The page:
Alcohol addiction is a rather common form of substance abuse. As you imbibe alcohol, the chemicals in the drink interact with your brain’s neurotransmitters, lowering inhibitions and hampering critical thinking. 

Far too many people turn to this for relief from stress and anxiety. Over time, their bodies build a tolerance to the substance, making it harder for them to achieve the same effects. At some point, they find it hard to function without drinking. This is when addiction reaches its most devastating point.

People with alcohol addiction are at a higher risk of health problems like heart disease, erectile dysfunction, low or high blood sugar, dementia, and compromised immunity than casual drinkers. Their social, family, and interpersonal life also suffer, as the effects on their mind and body make it harder to maintain a regular living routine. Furthermore, they’re more likely to get into accidents and harmful situations.

If you have an alcohol addiction and are currently seeking treatment, know you’re making the right choice. Part of your journey involves building a routine of good habits to manage your condition and achieve wellness.

Here Are Some Steps You Can Take For Doing Just That:

1. Seek Professional Help

The first part is always seeking professional treatment. Rehabilitation centers and similar outpatient facilities are good places to start looking for options. These let you access regular treatment and monitoring to help you go through withdrawal and sobriety safely. 

Depending on your condition, you may be working with them for months, learning how to navigate the recovery process. You will also receive direction and referrals to continuing sources of aid, like support groups, to help you maintain your progress.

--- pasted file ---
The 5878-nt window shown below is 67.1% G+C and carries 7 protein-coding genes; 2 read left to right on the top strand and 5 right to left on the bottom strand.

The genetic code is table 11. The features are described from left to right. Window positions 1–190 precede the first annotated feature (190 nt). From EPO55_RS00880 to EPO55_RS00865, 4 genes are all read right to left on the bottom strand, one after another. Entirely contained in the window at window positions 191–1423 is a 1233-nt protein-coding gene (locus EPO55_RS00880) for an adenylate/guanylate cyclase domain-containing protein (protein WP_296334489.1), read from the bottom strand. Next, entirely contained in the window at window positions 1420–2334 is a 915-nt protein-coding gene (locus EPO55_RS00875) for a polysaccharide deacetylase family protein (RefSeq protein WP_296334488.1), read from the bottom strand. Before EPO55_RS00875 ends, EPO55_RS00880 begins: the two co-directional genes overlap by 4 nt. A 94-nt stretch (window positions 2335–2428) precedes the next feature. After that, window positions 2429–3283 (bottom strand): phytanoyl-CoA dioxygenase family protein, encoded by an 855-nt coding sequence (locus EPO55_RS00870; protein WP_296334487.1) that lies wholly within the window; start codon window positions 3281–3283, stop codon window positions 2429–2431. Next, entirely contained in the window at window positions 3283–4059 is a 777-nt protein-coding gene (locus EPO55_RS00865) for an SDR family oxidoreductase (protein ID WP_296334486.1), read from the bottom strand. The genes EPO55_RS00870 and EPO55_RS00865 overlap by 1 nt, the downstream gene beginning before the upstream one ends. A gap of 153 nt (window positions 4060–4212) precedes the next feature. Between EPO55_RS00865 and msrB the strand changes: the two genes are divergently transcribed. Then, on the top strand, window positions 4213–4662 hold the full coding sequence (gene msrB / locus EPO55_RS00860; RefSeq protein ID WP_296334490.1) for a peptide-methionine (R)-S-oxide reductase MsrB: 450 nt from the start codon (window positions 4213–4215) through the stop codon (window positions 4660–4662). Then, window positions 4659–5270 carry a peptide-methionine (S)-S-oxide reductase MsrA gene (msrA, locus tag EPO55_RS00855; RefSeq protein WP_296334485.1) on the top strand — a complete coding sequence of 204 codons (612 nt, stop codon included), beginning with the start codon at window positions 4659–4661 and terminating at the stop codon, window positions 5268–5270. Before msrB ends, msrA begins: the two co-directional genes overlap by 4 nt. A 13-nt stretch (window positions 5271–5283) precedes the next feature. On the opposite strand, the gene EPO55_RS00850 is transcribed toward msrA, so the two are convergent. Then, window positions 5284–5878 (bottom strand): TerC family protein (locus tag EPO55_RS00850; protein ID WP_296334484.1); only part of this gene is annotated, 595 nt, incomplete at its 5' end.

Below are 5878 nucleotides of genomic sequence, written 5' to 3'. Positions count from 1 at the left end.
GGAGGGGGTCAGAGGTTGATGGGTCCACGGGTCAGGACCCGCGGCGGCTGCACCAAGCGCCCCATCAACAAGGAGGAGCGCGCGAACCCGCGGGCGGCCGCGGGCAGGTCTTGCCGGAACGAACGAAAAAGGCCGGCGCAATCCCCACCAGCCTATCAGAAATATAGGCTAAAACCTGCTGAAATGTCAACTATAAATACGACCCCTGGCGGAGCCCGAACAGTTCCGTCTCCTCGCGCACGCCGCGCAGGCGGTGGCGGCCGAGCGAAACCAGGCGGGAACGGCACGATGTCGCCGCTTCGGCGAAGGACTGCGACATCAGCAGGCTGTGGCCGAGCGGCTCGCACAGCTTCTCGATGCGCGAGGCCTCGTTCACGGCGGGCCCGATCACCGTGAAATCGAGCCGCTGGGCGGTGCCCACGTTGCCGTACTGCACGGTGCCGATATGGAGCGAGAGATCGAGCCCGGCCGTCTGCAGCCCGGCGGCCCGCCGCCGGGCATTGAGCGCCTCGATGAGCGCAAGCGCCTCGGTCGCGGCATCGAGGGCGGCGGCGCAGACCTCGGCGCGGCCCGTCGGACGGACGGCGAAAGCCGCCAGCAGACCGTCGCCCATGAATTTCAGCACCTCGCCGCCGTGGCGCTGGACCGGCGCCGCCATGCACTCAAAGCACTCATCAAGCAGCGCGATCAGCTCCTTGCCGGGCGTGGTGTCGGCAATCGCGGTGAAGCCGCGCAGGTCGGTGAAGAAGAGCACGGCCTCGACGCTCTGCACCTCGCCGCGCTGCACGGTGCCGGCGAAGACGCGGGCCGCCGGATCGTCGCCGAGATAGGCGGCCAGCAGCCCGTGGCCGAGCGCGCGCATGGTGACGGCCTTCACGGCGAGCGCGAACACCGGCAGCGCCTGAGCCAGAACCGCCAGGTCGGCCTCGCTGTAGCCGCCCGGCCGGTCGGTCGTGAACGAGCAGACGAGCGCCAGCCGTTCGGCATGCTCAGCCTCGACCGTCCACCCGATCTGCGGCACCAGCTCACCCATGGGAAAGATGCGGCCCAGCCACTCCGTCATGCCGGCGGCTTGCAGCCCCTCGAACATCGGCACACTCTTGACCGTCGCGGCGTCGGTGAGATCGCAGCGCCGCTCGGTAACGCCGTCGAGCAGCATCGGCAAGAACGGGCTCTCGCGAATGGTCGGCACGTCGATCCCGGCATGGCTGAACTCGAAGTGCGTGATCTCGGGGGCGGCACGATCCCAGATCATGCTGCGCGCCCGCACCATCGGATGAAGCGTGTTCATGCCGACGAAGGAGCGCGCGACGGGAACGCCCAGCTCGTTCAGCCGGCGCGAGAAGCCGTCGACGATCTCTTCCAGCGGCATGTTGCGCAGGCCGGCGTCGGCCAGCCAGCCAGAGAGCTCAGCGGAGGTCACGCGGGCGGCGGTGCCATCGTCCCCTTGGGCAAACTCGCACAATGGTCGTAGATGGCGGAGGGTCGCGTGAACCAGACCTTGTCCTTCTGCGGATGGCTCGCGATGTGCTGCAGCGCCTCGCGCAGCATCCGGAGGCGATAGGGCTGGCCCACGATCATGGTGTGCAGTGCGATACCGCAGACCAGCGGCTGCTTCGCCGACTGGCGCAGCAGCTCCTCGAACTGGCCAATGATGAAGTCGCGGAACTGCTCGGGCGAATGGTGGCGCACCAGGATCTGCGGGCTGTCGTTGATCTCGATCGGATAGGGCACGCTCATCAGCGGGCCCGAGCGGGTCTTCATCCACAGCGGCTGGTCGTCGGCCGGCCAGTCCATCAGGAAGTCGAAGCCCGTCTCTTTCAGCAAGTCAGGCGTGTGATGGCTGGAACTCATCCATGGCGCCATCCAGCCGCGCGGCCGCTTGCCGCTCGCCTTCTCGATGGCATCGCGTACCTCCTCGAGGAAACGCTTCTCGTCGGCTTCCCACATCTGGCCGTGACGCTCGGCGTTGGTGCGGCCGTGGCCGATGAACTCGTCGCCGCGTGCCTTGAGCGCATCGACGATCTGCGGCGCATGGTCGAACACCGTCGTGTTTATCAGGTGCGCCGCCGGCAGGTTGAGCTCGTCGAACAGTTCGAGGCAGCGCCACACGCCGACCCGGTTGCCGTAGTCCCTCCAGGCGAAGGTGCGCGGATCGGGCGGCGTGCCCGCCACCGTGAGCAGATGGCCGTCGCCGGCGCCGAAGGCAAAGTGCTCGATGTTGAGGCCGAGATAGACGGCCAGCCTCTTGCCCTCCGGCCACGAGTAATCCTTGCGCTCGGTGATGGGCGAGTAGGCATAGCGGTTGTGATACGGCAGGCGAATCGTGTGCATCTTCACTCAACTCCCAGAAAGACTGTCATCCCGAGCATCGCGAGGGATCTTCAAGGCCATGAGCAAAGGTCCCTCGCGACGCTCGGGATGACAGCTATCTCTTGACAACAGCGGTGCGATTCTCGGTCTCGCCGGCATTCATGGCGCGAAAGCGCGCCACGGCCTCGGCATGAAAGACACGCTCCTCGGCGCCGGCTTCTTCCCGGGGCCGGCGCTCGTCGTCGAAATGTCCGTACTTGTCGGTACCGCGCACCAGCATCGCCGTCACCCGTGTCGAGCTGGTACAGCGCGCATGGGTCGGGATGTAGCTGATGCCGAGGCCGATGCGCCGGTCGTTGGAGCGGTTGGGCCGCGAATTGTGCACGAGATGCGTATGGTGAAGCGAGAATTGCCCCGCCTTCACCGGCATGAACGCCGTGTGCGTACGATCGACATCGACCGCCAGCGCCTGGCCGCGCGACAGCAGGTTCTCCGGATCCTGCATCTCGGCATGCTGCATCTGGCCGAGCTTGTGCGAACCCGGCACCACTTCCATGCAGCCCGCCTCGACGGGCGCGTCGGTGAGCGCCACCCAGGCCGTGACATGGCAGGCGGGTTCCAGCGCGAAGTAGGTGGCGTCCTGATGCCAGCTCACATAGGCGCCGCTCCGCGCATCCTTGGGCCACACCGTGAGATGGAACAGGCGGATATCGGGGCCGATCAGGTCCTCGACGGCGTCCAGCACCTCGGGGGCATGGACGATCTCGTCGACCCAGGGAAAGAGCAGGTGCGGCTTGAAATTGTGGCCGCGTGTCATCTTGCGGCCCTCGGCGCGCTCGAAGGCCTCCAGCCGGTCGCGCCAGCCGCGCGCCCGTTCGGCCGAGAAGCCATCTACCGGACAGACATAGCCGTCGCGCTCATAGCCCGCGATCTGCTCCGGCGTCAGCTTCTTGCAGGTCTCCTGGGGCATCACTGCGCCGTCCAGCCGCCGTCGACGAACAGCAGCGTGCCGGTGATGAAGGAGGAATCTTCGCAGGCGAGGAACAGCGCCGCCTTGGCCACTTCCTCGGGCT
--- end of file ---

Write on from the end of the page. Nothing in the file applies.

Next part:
When you’re choosing a rehab facility, you should make sure it provides the experience and level of assistance you need. Work with a loved one to find the best possible options in terms of treatment, staff, and amenities. You can click here for a great example of what to look for. 

Of course, you also have to factor in the location and convenience of going there regularly. You can always consult your doctor for a place they recommend.

2. Avoid Stocking Alcohol In Your House

You may have heard that stopping cold turkey is never a good idea due to the serious effects of alcohol withdrawal.

This is true. It now comes down to how you consume alcohol. If you have cans of beer in the fridge at home, you’ll always be tempted to take a sip now and then. You never know when your usage goes up once more and you’re left relapsing. 

Work out a plan to space out your consumption with your healthcare team and loved ones. Consciously set boundaries for yourself on what you buy at the grocery store. You may also have to stop frequenting your favorite drinking spots.

By doing this, you create a feedback loop between your mind and body to slowly draw over-drinking out of your system.

3. Find Healthy Alternatives

Nature holds no vacuum. As you strive to reduce your alcohol consumption, you need to replace the activities you do in line with this habit with healthier ones. Without something to support your initiative, you risk losing your progress.